Take a look at your front lawn, or backyard for that matter. Is it like most North American residential properties, i.e. a carpet of immaculately kept grass punctuated by small islands of ornamental flower gardens?

In 2008, my family and I decided to abandon our front lawn in favour of growing our own food. At the same time, a local Kelowna resident, Curtis Stone, hatched a more ambitious plan: turn multiple, residential lawns into small-plot-intensive, urban farms (SPIN farms) and complete this process totally by bicycle.

Like Curtis, our family considered the financial and environmental costs of maintaining an outdated icon of the American Dream too heavy a burden? Toxic sprays, fertilizers and precious resources like water and time are a high price to pay for the idealized look of an urban pasture? 

Think about it. The average American spends $222 a year in lawn-care equipment and chemicals alone. That comes to $8.9 billion total a year in the US.1 Is this really the best way to preserve our health, environment and bank accounts?

In North America, we maintain over 190,000 sq km of lawn. This is more space than is reserved for growing crops like wheat, corn or tobacco. If you were to combine all the lawns in North America, it would equal the size of Newfoundland and New Brunswick combined (in the US—Pennsylvania, Delaware and Rhode Island).2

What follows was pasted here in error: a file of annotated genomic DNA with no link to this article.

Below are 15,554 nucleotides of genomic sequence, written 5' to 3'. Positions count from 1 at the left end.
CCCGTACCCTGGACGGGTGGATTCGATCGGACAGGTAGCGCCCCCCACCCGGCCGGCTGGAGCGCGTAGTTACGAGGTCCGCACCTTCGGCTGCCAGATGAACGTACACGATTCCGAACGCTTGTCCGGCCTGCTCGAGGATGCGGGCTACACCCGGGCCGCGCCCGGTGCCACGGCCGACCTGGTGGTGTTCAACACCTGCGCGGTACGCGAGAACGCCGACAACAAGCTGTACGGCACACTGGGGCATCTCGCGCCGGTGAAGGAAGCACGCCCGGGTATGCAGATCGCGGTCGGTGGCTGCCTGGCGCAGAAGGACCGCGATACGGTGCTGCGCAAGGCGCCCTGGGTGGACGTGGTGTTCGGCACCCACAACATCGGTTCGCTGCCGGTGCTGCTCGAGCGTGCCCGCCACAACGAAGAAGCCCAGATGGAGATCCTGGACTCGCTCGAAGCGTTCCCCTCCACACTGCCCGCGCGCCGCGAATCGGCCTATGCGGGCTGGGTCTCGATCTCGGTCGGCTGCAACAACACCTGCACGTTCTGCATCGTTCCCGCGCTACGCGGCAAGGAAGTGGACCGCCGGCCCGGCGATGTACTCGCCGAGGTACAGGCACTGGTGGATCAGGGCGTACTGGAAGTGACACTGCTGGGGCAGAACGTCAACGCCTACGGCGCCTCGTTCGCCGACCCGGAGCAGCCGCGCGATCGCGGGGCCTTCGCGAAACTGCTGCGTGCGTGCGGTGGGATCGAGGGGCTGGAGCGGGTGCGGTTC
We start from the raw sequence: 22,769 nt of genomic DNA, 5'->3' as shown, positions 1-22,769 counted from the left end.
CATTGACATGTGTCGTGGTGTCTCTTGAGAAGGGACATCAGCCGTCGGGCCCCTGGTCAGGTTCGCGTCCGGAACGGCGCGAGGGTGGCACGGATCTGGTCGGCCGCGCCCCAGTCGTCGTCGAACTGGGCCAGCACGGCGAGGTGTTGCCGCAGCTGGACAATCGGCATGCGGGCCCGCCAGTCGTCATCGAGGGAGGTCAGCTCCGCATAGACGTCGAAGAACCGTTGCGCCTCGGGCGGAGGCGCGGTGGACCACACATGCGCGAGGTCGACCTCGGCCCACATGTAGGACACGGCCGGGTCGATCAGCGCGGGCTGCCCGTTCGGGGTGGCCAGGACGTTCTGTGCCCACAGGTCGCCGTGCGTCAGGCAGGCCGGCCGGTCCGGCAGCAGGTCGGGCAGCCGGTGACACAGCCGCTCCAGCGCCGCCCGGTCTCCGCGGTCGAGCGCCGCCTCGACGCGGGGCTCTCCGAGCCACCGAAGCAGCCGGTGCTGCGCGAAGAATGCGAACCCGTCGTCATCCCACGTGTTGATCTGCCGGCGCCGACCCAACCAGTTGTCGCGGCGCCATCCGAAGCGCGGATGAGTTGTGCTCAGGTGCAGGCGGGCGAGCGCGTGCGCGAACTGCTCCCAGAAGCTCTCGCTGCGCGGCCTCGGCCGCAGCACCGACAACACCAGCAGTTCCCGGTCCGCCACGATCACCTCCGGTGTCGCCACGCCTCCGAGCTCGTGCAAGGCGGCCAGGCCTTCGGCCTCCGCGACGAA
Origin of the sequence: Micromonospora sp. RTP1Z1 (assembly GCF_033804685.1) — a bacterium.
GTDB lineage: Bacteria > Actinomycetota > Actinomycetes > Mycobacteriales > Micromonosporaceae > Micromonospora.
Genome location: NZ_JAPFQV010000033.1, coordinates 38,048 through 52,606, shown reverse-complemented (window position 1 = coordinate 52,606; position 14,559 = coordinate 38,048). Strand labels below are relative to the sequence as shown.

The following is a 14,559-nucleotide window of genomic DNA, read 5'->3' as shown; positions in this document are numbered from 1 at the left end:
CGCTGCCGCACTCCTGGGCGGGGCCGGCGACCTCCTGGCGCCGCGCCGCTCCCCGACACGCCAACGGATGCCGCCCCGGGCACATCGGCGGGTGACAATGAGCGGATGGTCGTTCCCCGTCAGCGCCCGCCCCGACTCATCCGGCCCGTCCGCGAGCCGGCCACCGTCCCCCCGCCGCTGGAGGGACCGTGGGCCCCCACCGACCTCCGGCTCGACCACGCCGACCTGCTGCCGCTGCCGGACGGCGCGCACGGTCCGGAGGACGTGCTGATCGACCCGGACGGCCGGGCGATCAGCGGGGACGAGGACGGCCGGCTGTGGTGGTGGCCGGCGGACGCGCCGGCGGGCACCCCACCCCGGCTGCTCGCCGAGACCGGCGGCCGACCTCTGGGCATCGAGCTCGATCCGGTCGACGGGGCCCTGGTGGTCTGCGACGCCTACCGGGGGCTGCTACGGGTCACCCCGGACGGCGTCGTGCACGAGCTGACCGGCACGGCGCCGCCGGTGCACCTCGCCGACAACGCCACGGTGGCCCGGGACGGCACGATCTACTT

There is an alternative to this urban pastoral and it starts in your own backyard. It’s just a small matter of inspiration or considering what choices are available.

This documentary film examines the journey that Curtis is on in his goal to demonstrate that local food production can be achieved in a sustainable way in urban settings. Curtis is now taking his example and message about SPIN farming across Canada and the U.S.

Yes, change is possible, but it starts in our own backyard.

1. Robbins,  P.; Sharp, J. 2003. "The Lawn Chemical Economy and Its Discontents", Antipode, 35:5, 955-979.

2. American Savannah, Nature of Things, 2009.